Michela Minero is a Doctor in Veterinary Medicine and worked as an equine practitioner before taking a PhD in Animal Science and specializing in Applied Ethology and Welfare of large animals at the University of Milan. She graduated at the European College of Veterinary Behavioural Medicine. In 2007, she became a researcher at the Veterinary Faculty of Milan where she teaches equine management and training. She has been conducting research at an international level on horse behaviour and welfare, and at the moment is involved in the research project funded by EU FP7 “Animal Welfare Indicators”.

Michela was the local organizer for the 2006 ISES Symposium. Her areas of particular professional interest include measuring horse welfare and human-horse interactions. She has been an active supporter of ISES activities since its first steps and she is committed in expanding activities of ISES in Southern Europe.



Angelo is an Assistant Professor in Equine Science and Management at Delaware Valley College where he teaches a variety of courses from Equine Behavior to horseback riding and training. He has a MS in Education and obtained a master’s degree “Laurea” from the University of Padua. For his final thesis in Equine Behavior he explored, “The Comparison between Equine Training Techniques and the Psychology of Learning.”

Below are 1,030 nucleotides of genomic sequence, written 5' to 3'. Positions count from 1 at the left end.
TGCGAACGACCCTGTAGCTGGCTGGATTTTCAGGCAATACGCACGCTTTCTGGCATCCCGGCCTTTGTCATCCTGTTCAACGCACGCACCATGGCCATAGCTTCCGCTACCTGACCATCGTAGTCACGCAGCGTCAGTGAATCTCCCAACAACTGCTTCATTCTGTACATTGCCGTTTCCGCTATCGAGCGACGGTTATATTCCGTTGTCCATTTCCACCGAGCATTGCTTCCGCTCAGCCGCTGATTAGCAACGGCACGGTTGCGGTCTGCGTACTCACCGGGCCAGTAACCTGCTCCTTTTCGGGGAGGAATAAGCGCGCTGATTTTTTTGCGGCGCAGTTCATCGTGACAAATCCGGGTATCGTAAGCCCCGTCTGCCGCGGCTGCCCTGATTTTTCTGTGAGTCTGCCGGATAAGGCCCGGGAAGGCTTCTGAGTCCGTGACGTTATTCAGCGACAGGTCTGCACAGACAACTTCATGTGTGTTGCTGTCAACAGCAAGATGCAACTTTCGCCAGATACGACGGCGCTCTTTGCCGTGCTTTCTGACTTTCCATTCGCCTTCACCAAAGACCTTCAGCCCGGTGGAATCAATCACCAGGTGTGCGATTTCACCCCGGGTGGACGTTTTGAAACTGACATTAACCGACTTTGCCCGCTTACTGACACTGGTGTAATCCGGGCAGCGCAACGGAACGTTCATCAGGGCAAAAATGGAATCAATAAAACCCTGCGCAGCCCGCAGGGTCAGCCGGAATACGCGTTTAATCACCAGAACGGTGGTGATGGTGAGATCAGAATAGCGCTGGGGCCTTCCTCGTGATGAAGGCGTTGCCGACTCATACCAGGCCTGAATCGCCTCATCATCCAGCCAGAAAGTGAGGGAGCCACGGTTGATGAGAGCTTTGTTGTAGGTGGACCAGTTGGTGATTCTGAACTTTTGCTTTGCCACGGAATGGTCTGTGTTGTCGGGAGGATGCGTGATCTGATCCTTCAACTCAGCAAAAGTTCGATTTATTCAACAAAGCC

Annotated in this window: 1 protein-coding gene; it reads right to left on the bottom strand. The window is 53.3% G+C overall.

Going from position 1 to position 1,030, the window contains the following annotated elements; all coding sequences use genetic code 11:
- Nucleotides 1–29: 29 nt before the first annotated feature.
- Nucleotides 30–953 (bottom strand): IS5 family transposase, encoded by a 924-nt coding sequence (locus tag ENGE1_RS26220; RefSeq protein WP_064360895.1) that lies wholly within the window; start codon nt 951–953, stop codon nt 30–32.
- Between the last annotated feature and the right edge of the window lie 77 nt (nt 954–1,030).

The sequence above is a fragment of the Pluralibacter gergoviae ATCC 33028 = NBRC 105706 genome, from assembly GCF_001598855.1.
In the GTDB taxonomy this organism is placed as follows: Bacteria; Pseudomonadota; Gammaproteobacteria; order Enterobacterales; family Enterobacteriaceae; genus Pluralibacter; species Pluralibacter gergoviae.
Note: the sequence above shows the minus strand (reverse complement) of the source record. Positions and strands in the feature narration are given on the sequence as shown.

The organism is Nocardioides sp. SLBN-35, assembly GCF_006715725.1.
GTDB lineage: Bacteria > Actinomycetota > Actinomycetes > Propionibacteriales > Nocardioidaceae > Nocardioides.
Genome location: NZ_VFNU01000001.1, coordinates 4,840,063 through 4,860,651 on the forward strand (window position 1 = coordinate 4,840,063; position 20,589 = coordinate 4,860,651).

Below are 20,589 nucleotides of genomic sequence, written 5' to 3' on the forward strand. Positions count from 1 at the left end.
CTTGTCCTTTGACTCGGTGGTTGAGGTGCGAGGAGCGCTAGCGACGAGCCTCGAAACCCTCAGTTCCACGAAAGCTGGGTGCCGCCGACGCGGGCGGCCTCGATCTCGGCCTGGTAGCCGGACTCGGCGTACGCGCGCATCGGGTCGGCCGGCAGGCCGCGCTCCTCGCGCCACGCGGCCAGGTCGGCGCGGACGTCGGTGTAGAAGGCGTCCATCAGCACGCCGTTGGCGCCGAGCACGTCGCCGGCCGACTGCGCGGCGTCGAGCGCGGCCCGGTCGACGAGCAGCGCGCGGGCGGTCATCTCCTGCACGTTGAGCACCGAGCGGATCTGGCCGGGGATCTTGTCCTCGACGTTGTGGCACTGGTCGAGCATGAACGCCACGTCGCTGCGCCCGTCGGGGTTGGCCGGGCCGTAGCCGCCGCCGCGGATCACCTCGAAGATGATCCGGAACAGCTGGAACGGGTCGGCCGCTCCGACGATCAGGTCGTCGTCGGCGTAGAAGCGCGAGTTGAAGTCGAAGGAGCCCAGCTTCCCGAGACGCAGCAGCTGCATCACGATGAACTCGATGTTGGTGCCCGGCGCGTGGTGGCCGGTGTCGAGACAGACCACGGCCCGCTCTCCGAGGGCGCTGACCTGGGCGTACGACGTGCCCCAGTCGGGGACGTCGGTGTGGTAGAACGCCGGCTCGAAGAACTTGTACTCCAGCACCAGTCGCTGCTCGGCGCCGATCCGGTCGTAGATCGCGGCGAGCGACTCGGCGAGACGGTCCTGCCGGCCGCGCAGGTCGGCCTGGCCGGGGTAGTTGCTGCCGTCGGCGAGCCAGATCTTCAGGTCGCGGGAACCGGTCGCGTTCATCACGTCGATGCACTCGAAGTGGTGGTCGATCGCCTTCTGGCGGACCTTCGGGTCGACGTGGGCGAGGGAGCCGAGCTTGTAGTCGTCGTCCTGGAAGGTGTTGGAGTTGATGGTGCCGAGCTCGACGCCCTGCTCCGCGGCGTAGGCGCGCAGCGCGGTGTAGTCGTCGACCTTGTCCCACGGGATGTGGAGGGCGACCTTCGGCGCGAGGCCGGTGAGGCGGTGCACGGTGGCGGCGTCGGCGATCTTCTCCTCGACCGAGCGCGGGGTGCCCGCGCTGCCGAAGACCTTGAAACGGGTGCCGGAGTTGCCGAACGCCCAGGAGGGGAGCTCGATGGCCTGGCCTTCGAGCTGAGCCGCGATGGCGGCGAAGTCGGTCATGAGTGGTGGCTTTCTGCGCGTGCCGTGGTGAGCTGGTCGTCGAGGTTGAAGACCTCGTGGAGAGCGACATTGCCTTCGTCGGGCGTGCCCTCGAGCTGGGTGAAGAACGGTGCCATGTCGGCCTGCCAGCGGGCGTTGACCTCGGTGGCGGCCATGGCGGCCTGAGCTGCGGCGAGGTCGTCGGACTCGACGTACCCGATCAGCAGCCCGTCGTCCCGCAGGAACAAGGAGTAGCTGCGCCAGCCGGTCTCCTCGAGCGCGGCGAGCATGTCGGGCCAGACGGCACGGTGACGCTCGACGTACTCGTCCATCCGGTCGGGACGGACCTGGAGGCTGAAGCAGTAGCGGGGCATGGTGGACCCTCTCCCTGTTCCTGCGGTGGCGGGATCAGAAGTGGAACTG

Paired with his academic expertise, he has been a horseback riding coach since 1996 when he received his first riding instructors’ certificate from the Italian federation. He has since continued to progress through the levels of instructor certification, with perhaps the most important recognition received when he passed the Fellow of the British Horse Society exam in 2010. His unique life experiences have allowed him to fuse the academic discoveries in animal training and learning with horse training techniques, all of which have earned him popularity as a clinician in Europe and the USA. 


ISES Local Organising Committee 2014

Janne Winther-Christensen & Jan Ladewig


ISES Local Organising Committee 2013

Carissa Wickens & Camie Heleski


ISES Founders

Natalie Waran

Natalie gained a BSc (Hons) in Zoology and her PhD in Cambridge. She led and participated in a wide range of research activities extending from welfare issues associated with agricultural animals to the assessment of conditions for companion, laboratory and zoo animals. Natalie has directed the Masters in Applied Animal Behaviour and Animal Welfare in Edinburgh. She is first or co-author of more than 100 scientific publications and editor of a book on the welfare of horses.

Natalie has owned, trained and competed horses for eventing at advanced level and has an interest in dressage.